SITE FIGHTS - DIVISIVE FACILITIES AND CIVIL SOCIETY IN JAPAN AND THE WEST
- A Nuclear Street Book Review by Randy Brich -
Siting controversial facilities frequently invokes controversial methods – secrecy, expropriation, coercion and in come cases, incentives. By studying the siting of nuclear power plants, hydroelectric dams and airports, Daniel Aldrich demystifies the process in SITE FIGHTS: DIVISIVE FACILITIES AND CIVIL SOCIETY IN JAPAN AND THE WEST. Using empirical data spanning several decades and comparing the siting processes and methods of Japan, France and to a lesser degree the United States, Aldrich contrasts the advanced nations favored approaches.
Aldrich initially points out that unlike the U.S., civil servants in Japan and France must pass comprehensive entrance exams. He further notes that the ruling administration in both France and Japan each have a mere 150 political appointees, contrasted to 3000 in the U.S., which enhances continuity in state sponsored programs, something that is seemingly lacking in the U.S.
Increased societal demands on fewer resources, together with the evolution of better organized public resistance to controversial facilities, necessitated state intervention at the local level in both Japan and France. Aldrich convincingly shows that cases of small local opposition, usually associated with loosely organized communities where no national opposition group leads the fight, rapidly wither and the state proceeds with construction of dams or airports.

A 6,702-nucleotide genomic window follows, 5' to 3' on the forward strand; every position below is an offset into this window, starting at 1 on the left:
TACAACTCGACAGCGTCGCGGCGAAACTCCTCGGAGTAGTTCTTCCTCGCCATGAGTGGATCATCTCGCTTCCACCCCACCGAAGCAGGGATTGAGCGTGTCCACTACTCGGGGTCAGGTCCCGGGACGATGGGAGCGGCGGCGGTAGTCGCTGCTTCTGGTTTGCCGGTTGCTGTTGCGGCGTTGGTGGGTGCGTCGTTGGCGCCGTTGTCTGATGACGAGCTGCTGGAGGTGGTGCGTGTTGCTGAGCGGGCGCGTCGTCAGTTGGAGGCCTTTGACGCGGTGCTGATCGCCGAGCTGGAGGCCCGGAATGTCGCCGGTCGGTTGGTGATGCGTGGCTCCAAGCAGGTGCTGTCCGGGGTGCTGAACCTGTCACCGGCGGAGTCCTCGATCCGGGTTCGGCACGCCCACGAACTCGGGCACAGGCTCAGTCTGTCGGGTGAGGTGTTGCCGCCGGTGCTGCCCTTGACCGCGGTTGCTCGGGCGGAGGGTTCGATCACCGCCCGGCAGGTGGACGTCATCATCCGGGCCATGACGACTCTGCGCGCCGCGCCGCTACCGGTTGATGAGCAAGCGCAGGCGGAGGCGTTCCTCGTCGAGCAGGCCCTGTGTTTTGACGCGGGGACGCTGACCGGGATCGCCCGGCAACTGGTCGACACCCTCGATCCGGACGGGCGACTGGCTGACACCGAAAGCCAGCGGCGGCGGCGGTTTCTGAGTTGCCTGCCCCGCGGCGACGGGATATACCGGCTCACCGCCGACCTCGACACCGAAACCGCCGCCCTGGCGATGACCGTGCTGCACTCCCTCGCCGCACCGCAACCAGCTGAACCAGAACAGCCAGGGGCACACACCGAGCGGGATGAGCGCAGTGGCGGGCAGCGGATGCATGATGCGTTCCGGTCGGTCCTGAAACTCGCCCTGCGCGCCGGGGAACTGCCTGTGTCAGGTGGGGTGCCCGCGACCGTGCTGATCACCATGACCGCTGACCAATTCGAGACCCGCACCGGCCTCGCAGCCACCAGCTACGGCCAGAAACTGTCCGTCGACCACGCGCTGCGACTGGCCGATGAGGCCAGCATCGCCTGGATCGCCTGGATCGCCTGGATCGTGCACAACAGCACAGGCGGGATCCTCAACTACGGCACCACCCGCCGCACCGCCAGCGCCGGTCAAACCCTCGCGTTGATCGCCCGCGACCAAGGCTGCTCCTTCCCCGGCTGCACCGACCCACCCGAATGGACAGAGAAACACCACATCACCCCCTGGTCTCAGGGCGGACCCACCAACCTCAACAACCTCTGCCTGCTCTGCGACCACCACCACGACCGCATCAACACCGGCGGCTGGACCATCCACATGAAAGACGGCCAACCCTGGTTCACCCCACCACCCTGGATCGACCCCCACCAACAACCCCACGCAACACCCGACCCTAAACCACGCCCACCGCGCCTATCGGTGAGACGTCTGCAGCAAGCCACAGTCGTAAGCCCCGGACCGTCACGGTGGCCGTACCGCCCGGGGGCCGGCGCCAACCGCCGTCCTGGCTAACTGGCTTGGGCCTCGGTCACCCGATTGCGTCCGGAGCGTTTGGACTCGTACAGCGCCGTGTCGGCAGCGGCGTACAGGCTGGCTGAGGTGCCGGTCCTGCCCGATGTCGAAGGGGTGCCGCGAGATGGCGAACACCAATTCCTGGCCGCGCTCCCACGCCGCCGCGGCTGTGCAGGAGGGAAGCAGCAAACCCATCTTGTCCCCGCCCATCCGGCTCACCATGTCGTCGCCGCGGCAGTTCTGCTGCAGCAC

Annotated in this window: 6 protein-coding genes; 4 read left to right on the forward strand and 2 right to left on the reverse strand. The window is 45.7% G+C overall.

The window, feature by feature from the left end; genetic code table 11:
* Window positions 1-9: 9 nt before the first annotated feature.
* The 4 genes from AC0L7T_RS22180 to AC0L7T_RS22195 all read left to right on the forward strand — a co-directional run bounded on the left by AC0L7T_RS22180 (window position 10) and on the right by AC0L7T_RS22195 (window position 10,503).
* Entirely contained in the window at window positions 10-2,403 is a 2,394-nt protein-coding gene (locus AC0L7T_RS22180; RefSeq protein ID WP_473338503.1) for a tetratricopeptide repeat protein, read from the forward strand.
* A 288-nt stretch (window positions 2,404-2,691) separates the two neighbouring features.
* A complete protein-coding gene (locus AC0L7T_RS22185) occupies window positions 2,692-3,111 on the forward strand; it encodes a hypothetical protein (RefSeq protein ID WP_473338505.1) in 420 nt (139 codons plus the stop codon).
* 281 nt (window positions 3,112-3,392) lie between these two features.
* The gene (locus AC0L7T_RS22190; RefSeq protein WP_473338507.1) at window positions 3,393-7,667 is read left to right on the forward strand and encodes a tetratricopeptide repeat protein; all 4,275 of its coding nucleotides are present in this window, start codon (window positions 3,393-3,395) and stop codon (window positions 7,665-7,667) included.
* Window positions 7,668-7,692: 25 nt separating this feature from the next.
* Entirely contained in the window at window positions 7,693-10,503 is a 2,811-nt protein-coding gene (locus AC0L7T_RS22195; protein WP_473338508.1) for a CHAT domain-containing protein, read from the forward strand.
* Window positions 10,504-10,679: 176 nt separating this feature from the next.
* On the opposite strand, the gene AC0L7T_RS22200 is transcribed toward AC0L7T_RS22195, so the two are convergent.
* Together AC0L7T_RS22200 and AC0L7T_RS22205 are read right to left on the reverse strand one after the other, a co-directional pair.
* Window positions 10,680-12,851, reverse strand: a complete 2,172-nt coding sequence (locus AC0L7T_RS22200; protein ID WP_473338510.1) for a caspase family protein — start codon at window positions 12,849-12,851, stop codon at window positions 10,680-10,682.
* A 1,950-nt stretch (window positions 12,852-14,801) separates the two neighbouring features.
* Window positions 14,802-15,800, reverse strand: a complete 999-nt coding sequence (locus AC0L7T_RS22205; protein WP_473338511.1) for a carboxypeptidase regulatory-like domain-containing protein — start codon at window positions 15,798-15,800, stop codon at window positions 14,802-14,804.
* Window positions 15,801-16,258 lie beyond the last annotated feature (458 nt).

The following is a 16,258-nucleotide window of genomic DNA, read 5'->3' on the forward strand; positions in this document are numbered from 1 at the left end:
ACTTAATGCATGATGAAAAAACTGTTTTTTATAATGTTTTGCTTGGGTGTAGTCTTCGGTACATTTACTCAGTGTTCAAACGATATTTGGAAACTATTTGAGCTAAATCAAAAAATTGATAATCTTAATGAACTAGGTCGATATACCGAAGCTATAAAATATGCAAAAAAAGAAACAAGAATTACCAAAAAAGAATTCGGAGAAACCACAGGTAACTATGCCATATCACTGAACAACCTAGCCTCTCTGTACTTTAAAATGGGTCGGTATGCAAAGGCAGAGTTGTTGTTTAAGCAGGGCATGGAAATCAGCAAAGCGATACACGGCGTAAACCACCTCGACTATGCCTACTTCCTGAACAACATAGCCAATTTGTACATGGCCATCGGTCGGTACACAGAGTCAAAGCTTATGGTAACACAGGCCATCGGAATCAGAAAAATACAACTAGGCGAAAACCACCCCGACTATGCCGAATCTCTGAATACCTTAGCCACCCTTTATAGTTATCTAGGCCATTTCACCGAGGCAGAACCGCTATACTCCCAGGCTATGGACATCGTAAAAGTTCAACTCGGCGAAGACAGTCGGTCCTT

However, where widespread opposition occurs, as in the case of siting new nuclear power plants, France’s heavy handed approach to dealing with organized resistance differs significantly from Japan’s soft approach using incentives and education, as Aldrich observes:
“The French case shows that without sustainable and dynamic civil society to challenge their policies, state agencies have little incentive to create new instruments for handling contestation. … In Japan, on the other hand, broadly mobilized civil society forced the state away from expropriation and other coercive instruments toward soft social controls and incentives.”
Aldrich’s case studies provide ample material for enhanced cogitation especially concerning cases of violence. Unlike the U.S., both France and Japan provide little substantive recourse to state siting decisions. When their public efforts fail in highly controversial cases, frustrated resistors have resorted to violence. For example, in Japan’s Narita Airport siting, resistors used a steel rod to break the knees, wrists and elbows of the chairman of the local expropriation committee. Shortly thereafter the rest of the committee resigned; and though one resistor was convicted and sentenced to two years in prison, the injured chairman committed suicide 15 years later due to constant joint pain from the injuries. Construction eventually resulted in a somewhat smaller airport.